When You Wish Upon a Puss in Boots… (CREDIT: Dreamworks Animation)

Starring: Antonio Banderas, Salma Hayek, Harvey Guillén, John Mulaney, Florence Pugh, Olivia Colman, Ray Winstone, Samson Kayo, Wagner Moura, Da’Vine Joy Randolph, Anthony Mendez, Kevin McCann, Betsy Sodaro

Director: Joel Crawford

Running Time: 102 Minutes

Rating: PG for Cartoon Kitty Catastrophes

Release Date: December 21, 2022 (Theaters)

What’s It About?: A talking cat? A talking, swashbuckling cat?! Well, yes indeed. We’ve known this debonair furball for years at this point. Decades even. He lives in a fairy tale world where plenty of the animals are anthropomorphized, after all. Puss in Boots (Antonio Banderas) has had no trouble making a name for himself. But alas, he seems to be losing a bit of his mojo lately. And when you’re a feline, that means having only one of your reputed nine lives left to spare. But this being a fairy tale world and all, there exist methods for magical restoration. So when Puss hears about the existence of a Wishing Star, he naturally wants to get his claws on it. But he’s not the only one, as Jack Horner (John Mulaney), Goldilocks (Florence Pugh) and the three bears (Olivia Colman, Ray Winstone, Samson Kayo), and Puss’ old flame Kitty Softpaws (Salma Hayek) all have their own plans to procure the star’s powers. Also, Harvey Guillén voices a dog.

What Made an Impression?: If the only Shrek film you’ve seen previously was the first one, you could be forgiven for not realizing that Puss in Boots: The Last Wish takes place in the same universe. Sure, both of them are populated by fairy tale characters, but their modus operandi are totally different. Where the green ogre was irreverent, his feline colleague is more purely adventurous. The likes of Jack Horner, Goldi, and Pinocchio are thein window dressing in a sense, with their cultural histories mostly beside the point. The Last Wish‘s spacey climax on the Wishing Star feels like something out of an LSD trip, or a Super Mario video game, which is to say: not at all what I was expecting.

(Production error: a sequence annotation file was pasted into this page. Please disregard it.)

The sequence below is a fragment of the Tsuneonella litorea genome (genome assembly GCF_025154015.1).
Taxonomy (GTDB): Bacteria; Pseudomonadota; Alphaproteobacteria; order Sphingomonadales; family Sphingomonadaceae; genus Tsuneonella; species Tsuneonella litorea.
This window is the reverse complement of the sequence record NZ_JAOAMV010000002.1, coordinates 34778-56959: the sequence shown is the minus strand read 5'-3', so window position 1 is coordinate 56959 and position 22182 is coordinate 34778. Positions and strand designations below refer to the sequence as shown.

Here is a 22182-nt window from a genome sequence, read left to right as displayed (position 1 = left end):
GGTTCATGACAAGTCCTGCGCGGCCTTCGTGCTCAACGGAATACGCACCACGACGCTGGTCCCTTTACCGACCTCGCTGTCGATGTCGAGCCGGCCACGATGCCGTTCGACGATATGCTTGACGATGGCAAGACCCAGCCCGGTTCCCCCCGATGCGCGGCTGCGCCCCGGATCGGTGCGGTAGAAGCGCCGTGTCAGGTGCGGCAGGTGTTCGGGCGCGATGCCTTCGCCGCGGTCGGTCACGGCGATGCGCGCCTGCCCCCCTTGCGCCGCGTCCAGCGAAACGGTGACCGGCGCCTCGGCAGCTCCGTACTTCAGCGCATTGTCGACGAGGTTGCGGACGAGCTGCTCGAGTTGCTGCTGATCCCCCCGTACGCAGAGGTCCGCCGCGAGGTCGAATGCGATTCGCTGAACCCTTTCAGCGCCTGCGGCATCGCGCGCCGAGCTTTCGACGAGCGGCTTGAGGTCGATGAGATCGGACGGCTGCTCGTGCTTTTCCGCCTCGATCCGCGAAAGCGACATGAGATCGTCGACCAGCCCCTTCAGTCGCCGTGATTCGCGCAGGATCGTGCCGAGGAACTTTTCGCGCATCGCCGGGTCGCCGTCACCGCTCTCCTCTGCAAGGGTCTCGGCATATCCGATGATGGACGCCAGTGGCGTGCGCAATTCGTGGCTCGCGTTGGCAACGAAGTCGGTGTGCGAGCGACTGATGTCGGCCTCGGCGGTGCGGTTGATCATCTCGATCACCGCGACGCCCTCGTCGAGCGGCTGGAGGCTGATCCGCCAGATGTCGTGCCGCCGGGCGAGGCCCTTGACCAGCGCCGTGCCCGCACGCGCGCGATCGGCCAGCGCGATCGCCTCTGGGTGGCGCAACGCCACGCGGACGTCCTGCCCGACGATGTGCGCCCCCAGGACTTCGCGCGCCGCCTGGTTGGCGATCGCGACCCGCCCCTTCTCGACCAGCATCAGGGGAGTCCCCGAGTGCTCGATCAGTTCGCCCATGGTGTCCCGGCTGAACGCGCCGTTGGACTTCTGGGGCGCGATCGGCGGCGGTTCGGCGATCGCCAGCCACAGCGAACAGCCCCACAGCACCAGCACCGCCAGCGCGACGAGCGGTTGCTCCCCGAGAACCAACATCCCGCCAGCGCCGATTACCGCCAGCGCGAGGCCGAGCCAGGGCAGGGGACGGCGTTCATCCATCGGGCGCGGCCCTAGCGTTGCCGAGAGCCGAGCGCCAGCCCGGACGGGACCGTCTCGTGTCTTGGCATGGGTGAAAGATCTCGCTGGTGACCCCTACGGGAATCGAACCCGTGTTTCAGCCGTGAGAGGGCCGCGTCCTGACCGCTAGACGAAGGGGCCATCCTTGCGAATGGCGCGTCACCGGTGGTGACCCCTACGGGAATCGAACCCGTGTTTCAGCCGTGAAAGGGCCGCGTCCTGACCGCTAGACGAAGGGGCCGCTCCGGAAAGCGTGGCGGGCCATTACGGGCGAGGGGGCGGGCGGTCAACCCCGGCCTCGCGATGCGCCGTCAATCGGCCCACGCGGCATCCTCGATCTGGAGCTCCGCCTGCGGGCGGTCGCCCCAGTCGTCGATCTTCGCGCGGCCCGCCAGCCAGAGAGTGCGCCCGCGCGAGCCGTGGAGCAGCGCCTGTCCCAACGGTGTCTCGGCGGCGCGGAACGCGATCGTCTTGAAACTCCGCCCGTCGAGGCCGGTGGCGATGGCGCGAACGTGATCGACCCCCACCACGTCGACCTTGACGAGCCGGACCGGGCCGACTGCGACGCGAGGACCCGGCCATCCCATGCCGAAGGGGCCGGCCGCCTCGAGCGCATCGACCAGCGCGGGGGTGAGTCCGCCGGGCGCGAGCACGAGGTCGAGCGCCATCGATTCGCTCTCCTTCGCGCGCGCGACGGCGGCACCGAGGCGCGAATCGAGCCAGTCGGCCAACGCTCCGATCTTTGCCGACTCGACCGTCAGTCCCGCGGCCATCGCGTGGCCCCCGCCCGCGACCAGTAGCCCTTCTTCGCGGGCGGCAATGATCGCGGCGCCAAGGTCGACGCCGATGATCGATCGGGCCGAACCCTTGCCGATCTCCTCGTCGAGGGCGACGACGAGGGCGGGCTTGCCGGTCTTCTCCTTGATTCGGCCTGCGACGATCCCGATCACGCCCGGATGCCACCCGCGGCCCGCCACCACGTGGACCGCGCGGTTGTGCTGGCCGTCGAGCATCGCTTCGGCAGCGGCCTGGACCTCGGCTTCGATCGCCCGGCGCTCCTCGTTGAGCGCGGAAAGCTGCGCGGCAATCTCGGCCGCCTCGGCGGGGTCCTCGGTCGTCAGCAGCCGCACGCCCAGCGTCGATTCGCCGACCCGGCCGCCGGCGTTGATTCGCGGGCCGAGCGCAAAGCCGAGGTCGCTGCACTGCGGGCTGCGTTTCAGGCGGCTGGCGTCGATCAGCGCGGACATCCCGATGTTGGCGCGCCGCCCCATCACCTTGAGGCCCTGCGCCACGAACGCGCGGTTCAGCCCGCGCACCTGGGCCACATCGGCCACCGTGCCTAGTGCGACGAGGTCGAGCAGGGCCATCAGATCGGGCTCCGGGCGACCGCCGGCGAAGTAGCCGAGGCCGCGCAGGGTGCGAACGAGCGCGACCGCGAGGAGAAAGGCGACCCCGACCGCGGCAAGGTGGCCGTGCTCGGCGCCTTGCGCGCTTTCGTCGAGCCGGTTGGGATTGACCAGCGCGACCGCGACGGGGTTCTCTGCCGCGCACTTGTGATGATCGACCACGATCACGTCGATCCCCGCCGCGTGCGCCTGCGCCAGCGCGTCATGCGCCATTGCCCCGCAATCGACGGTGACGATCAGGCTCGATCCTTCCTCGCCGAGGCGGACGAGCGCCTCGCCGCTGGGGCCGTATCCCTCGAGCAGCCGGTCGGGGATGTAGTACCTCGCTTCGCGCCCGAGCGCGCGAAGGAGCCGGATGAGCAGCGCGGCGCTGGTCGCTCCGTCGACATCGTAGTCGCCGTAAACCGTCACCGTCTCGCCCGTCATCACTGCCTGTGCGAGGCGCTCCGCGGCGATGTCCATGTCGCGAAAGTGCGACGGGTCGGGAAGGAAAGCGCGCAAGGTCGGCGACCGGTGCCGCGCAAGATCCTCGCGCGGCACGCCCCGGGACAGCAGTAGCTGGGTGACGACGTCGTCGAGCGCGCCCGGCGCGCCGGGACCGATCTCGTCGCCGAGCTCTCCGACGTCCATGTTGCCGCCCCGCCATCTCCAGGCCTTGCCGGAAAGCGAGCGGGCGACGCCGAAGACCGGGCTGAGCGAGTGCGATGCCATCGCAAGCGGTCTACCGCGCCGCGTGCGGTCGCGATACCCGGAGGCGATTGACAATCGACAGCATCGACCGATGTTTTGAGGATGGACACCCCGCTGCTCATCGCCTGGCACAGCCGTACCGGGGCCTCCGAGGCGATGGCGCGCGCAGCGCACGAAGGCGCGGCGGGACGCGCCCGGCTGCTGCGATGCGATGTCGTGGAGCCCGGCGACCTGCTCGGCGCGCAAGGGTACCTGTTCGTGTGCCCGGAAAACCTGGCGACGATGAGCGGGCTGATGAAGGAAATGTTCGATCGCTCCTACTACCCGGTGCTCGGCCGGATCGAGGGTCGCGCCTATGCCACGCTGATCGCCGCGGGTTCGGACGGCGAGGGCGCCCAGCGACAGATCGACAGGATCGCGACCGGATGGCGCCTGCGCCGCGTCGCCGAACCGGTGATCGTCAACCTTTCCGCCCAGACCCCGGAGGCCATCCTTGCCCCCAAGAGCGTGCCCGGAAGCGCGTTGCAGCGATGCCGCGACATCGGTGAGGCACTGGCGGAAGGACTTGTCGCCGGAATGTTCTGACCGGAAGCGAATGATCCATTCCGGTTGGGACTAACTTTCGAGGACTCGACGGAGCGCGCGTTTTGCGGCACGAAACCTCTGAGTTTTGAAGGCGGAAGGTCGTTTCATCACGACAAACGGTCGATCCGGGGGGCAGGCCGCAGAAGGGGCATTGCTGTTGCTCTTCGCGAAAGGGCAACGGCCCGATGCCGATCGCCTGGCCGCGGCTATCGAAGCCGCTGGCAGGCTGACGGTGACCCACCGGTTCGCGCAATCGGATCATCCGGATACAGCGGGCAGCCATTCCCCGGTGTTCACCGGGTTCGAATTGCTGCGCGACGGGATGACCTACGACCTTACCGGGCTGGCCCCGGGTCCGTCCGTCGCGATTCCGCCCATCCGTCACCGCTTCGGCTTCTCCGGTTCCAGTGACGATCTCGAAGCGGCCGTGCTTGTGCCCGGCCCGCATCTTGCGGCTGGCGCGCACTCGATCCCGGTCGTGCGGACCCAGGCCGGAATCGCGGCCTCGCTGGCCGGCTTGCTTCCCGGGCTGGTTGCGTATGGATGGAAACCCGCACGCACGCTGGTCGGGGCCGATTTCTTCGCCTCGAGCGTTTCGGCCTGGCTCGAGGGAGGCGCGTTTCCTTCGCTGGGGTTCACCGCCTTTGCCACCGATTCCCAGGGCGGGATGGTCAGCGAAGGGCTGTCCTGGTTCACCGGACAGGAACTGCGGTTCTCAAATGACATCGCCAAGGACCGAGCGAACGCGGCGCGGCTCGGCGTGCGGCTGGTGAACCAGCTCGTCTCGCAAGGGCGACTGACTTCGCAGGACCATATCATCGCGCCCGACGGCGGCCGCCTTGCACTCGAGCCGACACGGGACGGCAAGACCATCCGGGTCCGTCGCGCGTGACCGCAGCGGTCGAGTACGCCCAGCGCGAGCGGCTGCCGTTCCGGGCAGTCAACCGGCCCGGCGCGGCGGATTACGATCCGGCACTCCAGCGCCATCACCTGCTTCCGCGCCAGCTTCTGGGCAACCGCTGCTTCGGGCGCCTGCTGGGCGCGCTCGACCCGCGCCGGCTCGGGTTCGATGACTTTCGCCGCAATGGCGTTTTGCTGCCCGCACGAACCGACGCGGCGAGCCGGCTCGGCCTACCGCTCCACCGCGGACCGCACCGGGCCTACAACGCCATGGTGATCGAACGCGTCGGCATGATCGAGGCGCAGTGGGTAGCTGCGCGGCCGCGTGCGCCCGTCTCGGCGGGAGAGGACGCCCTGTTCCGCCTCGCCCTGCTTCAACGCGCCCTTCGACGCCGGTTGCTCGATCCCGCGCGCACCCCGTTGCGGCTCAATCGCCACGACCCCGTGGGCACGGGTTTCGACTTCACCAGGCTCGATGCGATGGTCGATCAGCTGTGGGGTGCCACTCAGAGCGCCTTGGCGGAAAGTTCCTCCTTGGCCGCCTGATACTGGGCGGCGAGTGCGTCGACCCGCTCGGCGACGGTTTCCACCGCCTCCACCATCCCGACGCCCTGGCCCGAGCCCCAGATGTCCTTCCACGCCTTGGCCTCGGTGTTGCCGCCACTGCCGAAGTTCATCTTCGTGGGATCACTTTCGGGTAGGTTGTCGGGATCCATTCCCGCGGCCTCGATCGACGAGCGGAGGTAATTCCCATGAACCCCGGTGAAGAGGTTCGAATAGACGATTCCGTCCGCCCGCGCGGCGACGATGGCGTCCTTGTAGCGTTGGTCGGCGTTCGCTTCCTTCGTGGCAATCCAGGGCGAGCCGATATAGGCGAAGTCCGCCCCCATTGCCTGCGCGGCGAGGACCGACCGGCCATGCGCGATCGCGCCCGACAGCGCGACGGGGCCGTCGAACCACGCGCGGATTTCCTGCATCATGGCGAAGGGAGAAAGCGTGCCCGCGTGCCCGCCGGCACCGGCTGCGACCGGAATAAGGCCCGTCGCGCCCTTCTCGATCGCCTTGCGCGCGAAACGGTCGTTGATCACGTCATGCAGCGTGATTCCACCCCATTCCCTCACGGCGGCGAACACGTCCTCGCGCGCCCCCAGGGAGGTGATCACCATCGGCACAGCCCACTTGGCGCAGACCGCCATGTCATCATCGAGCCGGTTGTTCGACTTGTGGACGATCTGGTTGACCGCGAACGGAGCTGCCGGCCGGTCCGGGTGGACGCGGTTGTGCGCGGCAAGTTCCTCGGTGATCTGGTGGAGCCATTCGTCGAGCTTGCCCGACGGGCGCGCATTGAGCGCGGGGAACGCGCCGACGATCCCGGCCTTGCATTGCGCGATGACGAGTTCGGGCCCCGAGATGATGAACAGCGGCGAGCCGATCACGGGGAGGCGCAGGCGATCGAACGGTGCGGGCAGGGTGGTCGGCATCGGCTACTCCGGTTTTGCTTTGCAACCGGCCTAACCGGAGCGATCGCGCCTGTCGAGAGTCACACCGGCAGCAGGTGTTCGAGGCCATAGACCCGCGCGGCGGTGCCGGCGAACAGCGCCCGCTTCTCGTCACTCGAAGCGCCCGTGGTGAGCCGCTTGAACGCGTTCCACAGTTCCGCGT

In that vein, The Last Wish actually reminded me of Halloween Ends, insofar as they’re both latter-day franchise entries with confoundingly unpredictable narrative left turns. In both cases, it’s plenty fascinating, and I suspect it will be easier to get away with this time around, since Puss doesn’t have to bear the weight of expectations that Michael Myers does. If his creators want to make his latest adventure more fantastical than any corner of the Shrek universe has ever been, then there’s really no reason not to. It certainly gives the voice cast something new to bite into, to the point that John Mulaney appears to be experiencing Heath Ledger-as-Joker-level glee in his revolution of a classic character. There’s room to color outside the lines here, and I can’t complain about that.

Puss in Boots: The Last Wish is Recommended If You Like: Super Smash Bros., Mario Kart, John Mulaney & the Sack Lunch Bunch

Grade: 3 out of 5 Swords